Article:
Balance beam is often not the favorite event for athletes or coaches. However, that does not have to be the case. Balance beam can be fun and stress free with these few easy tips!
Tips for Coaching Balance Beam
1. Physical preparation
Beam should be easy physically. Gymnasts should have years of experience with the skill on the floor prior to introducing it on the beam!
2. Beam doesn't have to be scary!
When a gymnast has a beam fear it can be because the beam is hard, high and narrow. Try to determine which (it could be all three) causes the fear and eliminate that particular characteristic. For example, if the fear is due to height move to a lower beam, if it is because it is narrow add a beam pad or use the laser beam.
3. Beam requires an attention to detail
Both gymnasts and athletes must have a focus on the beam. Gymnasts must be taught where to look and the proper position of each body part in every skill.
4. Know that every skill has a beginning, middle, and end
Each skill should have specific technique, that must be taught. For each the beginning, middle, and end gymnasts should know what their eyes, arms, legs, and torso should be doing.
5. Spot for technique, not fear
Since every skill performed on the beam is first mastered on the floor spotting for safety is not required. Know that spotting a gymnast with a fear can and will often become a crutch. We are teaching the athlete to trust us rather than building the belief in their own ability to do the skill. Gymnasts should have spot on handstands and dismounts to help them hold and correct their shape. Spotting to reinforce proper technique is much different than spotting an athlete who is not ready mentally.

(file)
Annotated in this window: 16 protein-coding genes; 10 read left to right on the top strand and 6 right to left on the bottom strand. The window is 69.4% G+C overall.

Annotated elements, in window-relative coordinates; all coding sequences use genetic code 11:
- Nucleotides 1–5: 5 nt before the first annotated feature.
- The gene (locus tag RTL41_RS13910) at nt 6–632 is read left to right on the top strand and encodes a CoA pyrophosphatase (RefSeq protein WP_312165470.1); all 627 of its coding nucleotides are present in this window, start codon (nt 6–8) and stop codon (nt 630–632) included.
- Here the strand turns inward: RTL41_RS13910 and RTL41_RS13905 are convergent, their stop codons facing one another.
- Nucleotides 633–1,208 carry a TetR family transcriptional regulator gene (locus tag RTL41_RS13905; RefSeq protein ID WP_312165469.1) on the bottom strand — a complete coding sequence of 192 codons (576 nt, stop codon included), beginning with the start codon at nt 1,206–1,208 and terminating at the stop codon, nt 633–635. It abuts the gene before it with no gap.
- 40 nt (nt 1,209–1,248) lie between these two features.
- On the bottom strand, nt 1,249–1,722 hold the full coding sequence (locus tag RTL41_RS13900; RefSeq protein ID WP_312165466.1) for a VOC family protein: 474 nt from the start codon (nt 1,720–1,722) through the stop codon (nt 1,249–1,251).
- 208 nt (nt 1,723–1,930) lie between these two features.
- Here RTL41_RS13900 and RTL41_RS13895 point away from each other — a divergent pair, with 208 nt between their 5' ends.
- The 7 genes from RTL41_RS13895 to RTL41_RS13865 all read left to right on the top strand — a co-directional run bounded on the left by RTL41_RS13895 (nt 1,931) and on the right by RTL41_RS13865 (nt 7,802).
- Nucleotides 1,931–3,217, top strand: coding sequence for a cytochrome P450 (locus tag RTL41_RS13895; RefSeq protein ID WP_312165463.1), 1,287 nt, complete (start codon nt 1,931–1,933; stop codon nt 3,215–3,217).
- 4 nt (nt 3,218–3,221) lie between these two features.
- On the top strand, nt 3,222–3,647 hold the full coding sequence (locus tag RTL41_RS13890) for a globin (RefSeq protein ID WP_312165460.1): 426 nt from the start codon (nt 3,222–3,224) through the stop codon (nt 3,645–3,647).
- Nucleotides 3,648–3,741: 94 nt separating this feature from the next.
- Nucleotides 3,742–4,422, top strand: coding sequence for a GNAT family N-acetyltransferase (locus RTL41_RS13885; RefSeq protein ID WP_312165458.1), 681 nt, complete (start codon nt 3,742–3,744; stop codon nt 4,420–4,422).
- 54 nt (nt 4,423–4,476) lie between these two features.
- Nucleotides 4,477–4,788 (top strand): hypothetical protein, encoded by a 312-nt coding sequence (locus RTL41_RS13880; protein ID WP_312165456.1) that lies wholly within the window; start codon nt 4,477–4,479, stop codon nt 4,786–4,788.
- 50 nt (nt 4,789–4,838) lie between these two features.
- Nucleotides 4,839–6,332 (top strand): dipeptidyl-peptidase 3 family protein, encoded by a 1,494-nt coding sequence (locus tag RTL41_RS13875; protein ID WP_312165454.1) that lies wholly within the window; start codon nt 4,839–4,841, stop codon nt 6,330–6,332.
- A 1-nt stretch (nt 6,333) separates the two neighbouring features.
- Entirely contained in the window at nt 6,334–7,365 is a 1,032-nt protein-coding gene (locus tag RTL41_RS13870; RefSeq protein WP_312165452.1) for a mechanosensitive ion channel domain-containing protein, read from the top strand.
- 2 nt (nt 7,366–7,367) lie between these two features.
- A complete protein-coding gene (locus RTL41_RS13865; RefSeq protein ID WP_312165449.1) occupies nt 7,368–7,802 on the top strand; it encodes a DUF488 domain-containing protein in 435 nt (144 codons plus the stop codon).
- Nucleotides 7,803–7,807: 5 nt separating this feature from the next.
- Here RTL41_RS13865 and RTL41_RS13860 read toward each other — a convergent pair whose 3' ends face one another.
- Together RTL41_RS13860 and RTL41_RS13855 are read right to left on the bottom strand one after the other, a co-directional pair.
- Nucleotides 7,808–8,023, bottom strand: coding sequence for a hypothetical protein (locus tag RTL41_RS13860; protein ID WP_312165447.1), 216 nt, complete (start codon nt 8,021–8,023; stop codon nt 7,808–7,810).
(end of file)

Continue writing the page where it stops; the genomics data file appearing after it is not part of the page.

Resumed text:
6. Do no evil
Gymnasts should not be forced to do a skill they are not mentally prepared for. Gymnasts should not be punished for needing to backup a step in order to regain confidence. Pushing a gymnast who is not ready mentally can lead to a mental block or unnecessary stress.
7. Get comfortable with being uncomfortableIn order to eliminate anxiety, create ways for the gymnast to get slightly out of their comfort zone without being fearful. Try moving different ways in the warm up, using different beams or going a different direction. Once a gymnast is comfortable with a movement change it up slightly. For example, if you can bunny hop forward try doing it sideways, backwards, on one forth or at a different pace.
8. Be calm, confident, and consistent as a coach.
What you model will likely transfer to your athletes. Stay calm. Beam doesn't need extra anxiety. Overreactions lead to stress and fear. Make sure your athletes can feel the confidence you have in their abilities. Consistency is key. Communicate expectations and stick to them. Backing up is always okay to rebuild confidence.